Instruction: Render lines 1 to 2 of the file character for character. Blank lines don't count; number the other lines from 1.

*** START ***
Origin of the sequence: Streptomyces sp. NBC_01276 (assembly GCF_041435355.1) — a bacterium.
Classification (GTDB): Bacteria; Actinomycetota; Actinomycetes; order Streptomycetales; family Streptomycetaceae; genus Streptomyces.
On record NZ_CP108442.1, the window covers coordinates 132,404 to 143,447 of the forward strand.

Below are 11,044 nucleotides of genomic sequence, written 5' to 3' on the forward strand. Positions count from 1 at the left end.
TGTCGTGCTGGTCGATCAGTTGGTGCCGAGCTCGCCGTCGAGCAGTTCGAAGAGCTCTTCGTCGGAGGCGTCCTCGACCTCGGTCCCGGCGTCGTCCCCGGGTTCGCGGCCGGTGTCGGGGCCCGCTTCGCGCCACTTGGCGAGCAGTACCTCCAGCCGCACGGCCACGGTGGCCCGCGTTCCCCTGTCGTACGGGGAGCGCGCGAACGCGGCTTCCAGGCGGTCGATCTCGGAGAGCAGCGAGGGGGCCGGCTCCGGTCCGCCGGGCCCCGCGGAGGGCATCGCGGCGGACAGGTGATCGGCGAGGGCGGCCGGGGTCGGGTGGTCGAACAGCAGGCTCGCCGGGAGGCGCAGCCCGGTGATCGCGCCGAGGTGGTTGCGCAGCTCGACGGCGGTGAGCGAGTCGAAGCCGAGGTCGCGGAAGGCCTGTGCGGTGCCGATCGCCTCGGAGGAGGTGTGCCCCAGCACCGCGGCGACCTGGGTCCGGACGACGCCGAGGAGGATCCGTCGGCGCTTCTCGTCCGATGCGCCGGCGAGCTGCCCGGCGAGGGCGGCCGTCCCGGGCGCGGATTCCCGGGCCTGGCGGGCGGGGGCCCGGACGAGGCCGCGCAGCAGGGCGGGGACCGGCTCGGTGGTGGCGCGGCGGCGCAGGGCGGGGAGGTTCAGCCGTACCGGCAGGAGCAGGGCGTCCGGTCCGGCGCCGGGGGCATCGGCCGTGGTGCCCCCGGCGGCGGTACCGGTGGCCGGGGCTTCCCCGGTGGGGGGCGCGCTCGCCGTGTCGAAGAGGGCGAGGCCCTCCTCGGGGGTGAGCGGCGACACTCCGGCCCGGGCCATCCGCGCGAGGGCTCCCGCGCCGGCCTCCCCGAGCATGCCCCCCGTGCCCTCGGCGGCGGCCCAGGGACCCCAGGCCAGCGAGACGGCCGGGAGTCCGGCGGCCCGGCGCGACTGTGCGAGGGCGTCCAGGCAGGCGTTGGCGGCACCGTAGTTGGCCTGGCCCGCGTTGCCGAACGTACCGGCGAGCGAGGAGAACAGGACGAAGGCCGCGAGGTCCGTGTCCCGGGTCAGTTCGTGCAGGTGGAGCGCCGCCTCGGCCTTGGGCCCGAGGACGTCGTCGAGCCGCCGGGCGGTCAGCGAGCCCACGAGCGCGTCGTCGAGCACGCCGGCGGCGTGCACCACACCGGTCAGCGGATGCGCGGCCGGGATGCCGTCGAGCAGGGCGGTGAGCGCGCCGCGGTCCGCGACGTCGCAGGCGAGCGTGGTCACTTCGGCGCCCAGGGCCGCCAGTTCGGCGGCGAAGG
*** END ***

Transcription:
Origin of the sequence: Streptomyces sp. NBC_01276 (assembly GCF_041435355.1) — a bacterium.
Classification (GTDB): Bacteria; Actinomycetota; Actinomycetes; order Streptomycetales; family Streptomycetaceae; genus Streptomyces.